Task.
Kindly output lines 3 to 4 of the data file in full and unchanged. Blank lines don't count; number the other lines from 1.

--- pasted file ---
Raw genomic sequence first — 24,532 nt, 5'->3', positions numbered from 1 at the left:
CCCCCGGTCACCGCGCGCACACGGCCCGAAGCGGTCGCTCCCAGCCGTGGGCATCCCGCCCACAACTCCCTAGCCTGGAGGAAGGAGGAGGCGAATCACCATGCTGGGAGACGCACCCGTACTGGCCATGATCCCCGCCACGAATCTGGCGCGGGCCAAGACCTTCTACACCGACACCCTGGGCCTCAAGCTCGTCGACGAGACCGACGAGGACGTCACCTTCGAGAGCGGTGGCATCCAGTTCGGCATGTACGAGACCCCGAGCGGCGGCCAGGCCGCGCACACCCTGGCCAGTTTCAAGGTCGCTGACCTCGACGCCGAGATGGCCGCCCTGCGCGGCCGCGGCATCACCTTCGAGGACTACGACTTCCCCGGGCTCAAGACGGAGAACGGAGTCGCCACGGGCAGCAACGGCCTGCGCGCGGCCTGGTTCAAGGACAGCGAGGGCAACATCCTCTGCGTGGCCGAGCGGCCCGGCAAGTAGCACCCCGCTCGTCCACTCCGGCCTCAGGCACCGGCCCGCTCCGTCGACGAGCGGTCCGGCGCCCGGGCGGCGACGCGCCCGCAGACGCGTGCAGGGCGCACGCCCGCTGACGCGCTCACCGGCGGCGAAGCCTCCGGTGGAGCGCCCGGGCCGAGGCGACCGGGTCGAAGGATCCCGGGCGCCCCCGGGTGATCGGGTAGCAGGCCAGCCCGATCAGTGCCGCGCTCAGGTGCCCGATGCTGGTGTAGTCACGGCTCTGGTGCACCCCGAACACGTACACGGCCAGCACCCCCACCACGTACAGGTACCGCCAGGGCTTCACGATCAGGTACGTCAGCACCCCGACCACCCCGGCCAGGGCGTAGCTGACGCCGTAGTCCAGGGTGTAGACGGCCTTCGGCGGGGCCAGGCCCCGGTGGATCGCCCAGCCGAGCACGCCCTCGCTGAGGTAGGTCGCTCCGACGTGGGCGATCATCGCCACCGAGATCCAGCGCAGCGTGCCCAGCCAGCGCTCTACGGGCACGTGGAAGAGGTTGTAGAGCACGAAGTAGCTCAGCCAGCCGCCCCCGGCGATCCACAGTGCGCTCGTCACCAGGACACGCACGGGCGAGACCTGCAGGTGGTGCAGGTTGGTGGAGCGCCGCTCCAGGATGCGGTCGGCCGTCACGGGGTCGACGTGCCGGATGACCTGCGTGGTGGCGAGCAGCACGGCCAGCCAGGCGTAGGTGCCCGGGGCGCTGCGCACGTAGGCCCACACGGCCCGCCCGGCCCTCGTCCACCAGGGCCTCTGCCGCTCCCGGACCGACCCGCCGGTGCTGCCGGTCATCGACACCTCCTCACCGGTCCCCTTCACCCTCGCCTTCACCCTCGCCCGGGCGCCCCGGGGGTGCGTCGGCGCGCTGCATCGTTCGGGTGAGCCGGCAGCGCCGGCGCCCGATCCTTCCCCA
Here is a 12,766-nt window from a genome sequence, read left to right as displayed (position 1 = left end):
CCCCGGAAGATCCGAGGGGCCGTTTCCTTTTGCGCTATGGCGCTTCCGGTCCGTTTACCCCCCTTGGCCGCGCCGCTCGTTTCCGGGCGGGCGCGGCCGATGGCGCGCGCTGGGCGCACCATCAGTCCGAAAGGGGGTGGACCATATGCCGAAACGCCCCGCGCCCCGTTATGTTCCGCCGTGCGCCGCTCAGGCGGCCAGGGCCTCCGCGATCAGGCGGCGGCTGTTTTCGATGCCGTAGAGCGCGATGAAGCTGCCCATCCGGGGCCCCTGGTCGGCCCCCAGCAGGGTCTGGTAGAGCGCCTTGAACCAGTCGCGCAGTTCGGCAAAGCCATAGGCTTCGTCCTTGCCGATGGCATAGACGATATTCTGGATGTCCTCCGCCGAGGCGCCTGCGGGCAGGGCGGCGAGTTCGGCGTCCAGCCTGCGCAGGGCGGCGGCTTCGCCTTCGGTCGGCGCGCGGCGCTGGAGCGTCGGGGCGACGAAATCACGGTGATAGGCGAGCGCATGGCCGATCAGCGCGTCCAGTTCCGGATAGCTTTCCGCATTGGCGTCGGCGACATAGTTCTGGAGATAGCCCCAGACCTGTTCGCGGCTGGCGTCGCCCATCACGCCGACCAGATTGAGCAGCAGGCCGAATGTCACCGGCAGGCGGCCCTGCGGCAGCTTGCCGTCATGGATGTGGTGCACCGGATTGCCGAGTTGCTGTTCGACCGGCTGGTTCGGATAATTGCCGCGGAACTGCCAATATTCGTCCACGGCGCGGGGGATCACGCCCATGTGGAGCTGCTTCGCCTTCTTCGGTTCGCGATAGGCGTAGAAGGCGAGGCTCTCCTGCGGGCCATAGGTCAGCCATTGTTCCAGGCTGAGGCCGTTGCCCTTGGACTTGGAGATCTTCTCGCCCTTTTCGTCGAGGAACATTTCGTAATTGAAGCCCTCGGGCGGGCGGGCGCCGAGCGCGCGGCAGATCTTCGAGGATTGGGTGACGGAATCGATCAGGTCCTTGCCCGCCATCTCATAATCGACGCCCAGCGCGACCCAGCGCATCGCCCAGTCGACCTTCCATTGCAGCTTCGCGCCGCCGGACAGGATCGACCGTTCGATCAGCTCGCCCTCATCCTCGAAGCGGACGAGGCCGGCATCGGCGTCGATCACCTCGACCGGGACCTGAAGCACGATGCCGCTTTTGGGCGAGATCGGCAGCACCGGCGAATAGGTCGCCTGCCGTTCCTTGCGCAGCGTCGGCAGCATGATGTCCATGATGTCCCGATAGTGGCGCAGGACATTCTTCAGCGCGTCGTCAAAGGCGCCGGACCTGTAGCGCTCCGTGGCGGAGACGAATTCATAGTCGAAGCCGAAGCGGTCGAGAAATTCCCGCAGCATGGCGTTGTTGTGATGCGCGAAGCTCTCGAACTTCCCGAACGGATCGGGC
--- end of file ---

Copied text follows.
Here is a 12,766-nt window from a genome sequence, read left to right as displayed (position 1 = left end):
CCCCGGAAGATCCGAGGGGCCGTTTCCTTTTGCGCTATGGCGCTTCCGGTCCGTTTACCCCCCTTGGCCGCGCCGCTCGTTTCCGGGCGGGCGCGGCCGATGGCGCGCGCTGGGCGCACCATCAGTCCGAAAGGGGGTGGACCATATGCCGAAACGCCCCGCGCCCCGTTATGTTCCGCCGTGCGCCGCTCAGGCGGCCAGGGCCTCCGCGATCAGGCGGCGGCTGTTTTCGATGCCGTAGAGCGCGATGAAGCTGCCCATCCGGGGCCCCTGGTCGGCCCCCAGCAGGGTCTGGTAGAGCGCCTTGAACCAGTCGCGCAGTTCGGCAAAGCCATAGGCTTCGTCCTTGCCGATGGCATAGACGATATTCTGGATGTCCTCCGCCGAGGCGCCTGCGGGCAGGGCGGCGAGTTCGGCGTCCAGCCTGCGCAGGGCGGCGGCTTCGCCTTCGGTCGGCGCGCGGCGCTGGAGCGTCGGGGCGACGAAATCACGGTGATAGGCGAGCGCATGGCCGATCAGCGCGTCCAGTTCCGGATAGCTTTCCGCATTGGCGTCGGCGACATAGTTCTGGAGATAGCCCCAGACCTGTTCGCGGCTGGCGTCGCCCATCACGCCGACCAGATTGAGCAGCAGGCCGAATGTCACCGGCAGGCGGCCCTGCGGCAGCTTGCCGTCATGGATGTGGTGCACCGGATTGCCGAGTTGCTGTTCGACCGGCTGGTTCGGATAATTGCCGCGGAACTGCCAATATTCGTCCACGGCGCGGGGGATCACGCCCATGTGGAGCTGCTTCGCCTTCTTCGGTTCGCGATAGGCGTAGAAGGCGAGGCTCTCCTGCGGGCCATAGGTCAGCCATTGTTCCAGGCTGAGGCCGTTGCCCTTGGACTTGGAGATCTTCTCGCCCTTTTCGTCGAGGAACATTTCGTAATTGAAGCCCTCGGGCGGGCGGGCGCCGAGCGCGCGGCAGATCTTCGAGGATTGGGTGACGGAATCGATCAGGTCCTTGCCCGCCATCTCATAATCGACGCCCAGCGCGACCCAGCGCATCGCCCAGTCGACCTTCCATTGCAGCTTCGCGCCGCCGGACAGGATCGACCGTTCGATCAGCTCGCCCTCATCCTCGAAGCGGACGAGGCCGGCATCGGCGTCGATCACCTCGACCGGGACCTGAAGCACGATGCCGCTTTTGGGCGAGATCGGCAGCACCGGCGAATAGGTCGCCTGCCGTTCCTTGCGCAGCGTCGGCAGCATGATGTCCATGATGTCCCGATAGTGGCGCAGGACATTCTTCAGCGCGTCGTCAAAGGCGCCGGACCTGTAGCGCTCCGTGGCGGAGACGAATTCATAGTCGAAGCCGAAGCGGTCGAGAAATTCCCGCAGCATGGCGTTGTTGTGATGCGCGAAGCTCTCGAACTTCCCGAACGGATCGGGC